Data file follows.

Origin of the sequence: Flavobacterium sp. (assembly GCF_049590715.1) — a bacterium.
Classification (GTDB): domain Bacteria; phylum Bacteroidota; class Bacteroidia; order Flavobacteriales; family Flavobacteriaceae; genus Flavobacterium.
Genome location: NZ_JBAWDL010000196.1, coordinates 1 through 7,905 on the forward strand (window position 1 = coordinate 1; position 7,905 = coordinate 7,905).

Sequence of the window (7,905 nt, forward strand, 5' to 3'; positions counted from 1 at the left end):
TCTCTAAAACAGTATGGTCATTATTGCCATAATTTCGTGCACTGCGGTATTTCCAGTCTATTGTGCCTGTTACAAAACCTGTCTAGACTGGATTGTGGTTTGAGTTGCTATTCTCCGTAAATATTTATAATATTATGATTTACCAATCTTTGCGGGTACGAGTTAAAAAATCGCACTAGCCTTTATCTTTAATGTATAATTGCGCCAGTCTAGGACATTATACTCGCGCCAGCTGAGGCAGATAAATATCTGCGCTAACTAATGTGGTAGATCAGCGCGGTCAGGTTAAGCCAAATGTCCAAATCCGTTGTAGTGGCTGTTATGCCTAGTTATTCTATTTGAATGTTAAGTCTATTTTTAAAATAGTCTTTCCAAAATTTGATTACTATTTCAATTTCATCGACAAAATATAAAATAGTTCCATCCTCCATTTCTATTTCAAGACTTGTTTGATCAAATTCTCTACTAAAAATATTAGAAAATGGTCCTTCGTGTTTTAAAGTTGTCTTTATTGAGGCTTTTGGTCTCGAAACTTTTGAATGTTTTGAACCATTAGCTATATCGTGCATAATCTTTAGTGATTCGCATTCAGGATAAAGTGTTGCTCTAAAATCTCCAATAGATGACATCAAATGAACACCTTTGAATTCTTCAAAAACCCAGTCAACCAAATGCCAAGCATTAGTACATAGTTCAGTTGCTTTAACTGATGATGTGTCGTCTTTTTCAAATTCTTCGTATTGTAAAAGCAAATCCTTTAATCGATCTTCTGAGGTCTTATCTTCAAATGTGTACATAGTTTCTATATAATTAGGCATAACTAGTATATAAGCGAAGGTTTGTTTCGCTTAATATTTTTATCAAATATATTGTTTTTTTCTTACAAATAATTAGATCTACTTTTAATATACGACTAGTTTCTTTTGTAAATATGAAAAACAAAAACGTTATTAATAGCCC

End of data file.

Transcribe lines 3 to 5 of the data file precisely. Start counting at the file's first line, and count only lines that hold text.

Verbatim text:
Genome location: NZ_JBAWDL010000196.1, coordinates 1 through 7,905 on the forward strand (window position 1 = coordinate 1; position 7,905 = coordinate 7,905).

Sequence of the window (7,905 nt, forward strand, 5' to 3'; positions counted from 1 at the left end):
TCTCTAAAACAGTATGGTCATTATTGCCATAATTTCGTGCACTGCGGTATTTCCAGTCTATTGTGCCTGTTACAAAACCTGTCTAGACTGGATTGTGGTTTGAGTTGCTATTCTCCGTAAATATTTATAATATTATGATTTACCAATCTTTGCGGGTACGAGTTAAAAAATCGCACTAGCCTTTATCTTTAATGTATAATTGCGCCAGTCTAGGACATTATACTCGCGCCAGCTGAGGCAGATAAATATCTGCGCTAACTAATGTGGTAGATCAGCGCGGTCAGGTTAAGCCAAATGTCCAAATCCGTTGTAGTGGCTGTTATGCCTAGTTATTCTATTTGAATGTTAAGTCTATTTTTAAAATAGTCTTTCCAAAATTTGATTACTATTTCAATTTCATCGACAAAATATAAAATAGTTCCATCCTCCATTTCTATTTCAAGACTTGTTTGATCAAATTCTCTACTAAAAATATTAGAAAATGGTCCTTCGTGTTTTAAAGTTGTCTTTATTGAGGCTTTTGGTCTCGAAACTTTTGAATGTTTTGAACCATTAGCTATATCGTGCATAATCTTTAGTGATTCGCATTCAGGATAAAGTGTTGCTCTAAAATCTCCAATAGATGACATCAAATGAACACCTTTGAATTCTTCAAAAACCCAGTCAACCAAATGCCAAGCATTAGTACATAGTTCAGTTGCTTTAACTGATGATGTGTCGTCTTTTTCAAATTCTTCGTATTGTAAAAGCAAATCCTTTAATCGATCTTCTGAGGTCTTATCTTCAAATGTGTACATAGTTTCTATATAATTAGGCATAACTAGTATATAAGCGAAGGTTTGTTTCGCTTAATATTTTTATCAAATATATTGTTTTTTTCTTACAAATAATTAGATCTACTTTTAATATACGACTAGTTTCTTTTGTAAATATGAAAAACAAAAACGTTATTAATAGCCC